IT Outsourcing in SwedenPosted by InterVenture on August 21, 2018
What’s interesting about Sweden is not only the fact that it topped the European Innovation Scoreboard in 2016, but also that Stockholm resolutely remains one of the top startup capitals of Europe. A recent report from Atomico found that this small European country produces 6.3 billion dollar businesses per 1 million people. It is the second most prolific tech hub on the planet, behind world leader Silicon Valley, which produces 8.1 per million. Furthermore, in the first three months of this year alone, IT in Sweden engendered a revenue of approx. 4,279 million euros (Q1 2018). In the quarter before that, it was 5,465 million.
Unicorns: Alive and Well in Sweden
The reason for all this is the number of ‘unicorns’ which Sweden has produced. A unicorn is any tech business founded after 2003 which has reached a valuation of one billion dollars or more. There are actually five unicorns from Sweden, including giants Skype and Spotify. And the reason for this? Well, with a population of just under 10 million people – only slightly less than London – it has a history of export and international expansion within a very short time frame. Indeed, an ave
rage business in Sweden expands to become international within just 1.4 years. A company from a country with more than 50 million people will take twice as long.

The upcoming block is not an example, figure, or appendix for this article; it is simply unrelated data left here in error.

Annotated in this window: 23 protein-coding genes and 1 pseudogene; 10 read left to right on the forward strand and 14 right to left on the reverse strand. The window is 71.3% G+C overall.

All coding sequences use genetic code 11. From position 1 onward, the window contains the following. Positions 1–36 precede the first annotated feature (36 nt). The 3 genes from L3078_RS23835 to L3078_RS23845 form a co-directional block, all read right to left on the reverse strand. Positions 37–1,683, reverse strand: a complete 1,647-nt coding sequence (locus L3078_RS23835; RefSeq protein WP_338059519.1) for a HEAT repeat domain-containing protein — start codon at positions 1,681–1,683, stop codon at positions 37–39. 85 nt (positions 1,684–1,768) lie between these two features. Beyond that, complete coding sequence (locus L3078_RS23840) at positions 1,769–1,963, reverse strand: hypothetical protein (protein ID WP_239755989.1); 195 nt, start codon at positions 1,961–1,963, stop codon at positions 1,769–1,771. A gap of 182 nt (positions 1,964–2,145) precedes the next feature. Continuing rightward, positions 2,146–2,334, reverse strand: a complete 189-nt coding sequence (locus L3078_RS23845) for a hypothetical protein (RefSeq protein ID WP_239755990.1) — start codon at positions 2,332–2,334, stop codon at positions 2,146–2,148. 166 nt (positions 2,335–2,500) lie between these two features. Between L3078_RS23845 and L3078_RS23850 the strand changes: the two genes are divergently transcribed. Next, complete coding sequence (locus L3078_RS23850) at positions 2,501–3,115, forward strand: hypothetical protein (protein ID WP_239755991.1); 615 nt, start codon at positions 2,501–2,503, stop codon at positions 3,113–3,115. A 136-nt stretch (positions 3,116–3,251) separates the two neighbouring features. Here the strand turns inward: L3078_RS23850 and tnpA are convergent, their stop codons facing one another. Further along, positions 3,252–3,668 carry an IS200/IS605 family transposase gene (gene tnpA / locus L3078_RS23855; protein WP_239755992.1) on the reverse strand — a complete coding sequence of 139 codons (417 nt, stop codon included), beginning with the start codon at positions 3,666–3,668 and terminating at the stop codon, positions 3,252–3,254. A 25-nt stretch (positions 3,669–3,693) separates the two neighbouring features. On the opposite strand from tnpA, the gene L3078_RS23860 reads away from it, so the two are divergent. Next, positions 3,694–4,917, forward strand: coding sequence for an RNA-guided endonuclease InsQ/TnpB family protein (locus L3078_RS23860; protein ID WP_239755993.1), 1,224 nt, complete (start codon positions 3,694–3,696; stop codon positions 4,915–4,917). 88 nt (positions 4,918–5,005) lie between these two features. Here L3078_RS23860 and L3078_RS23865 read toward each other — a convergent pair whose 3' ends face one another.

Outsourcing and Its Challenges
Sweden’s small stature but huge tech reach means that IT outsourcing is a major issue here. Despite some drops in planned outsourcing recently, Sweden still planned to outsource 45% in 2016, and 35% in 2017. A forecast for this year, 2018, predicted that this will fall again, due to a general drop in IT outsourcing across all Nordic countries, but the fact remains that Sweden is too small not to outsource its IT needs, especially given the scale of some of its enterprises.
Statistics Sweden tells us that large enterprises have been finding it difficult to recruit enough IT specialists. In 2016 it was found that, 26% of businesses with more than 250 employees, had problems filling positions. Of all the different business strands, information and communication companies possessed the lion’s share of this challenge, encompassing 43% of all vacancies that were difficult to fill. An 11% increase from 2013 (32%).
Nearshoring and its Benefits
In conclusion, Sweden must continue to outsource its IT demands, particularly because it is a small country with limited population and problems employing IT specialists. One way to alleviate this demand would be via nearshoring, i.e. outsourcing Swedish IT needs to a provider in a neighbouring country. Geographical proximity is an obvious business benefit, as opposed to farshoring. Close countries means a similar cultural understanding, which is beneficial to communication. Plus, being in the same time zone means that meetings, collaboration, calls, etc. can more easily be arranged.
Due to Sweden’s huge IT revenue, stature and growth, it is imperative, therefore, that new, highly skilled IT specialists be engaged, and with direct hiring becoming so difficult, nearshoring is an easy and very beneficial solution indeed.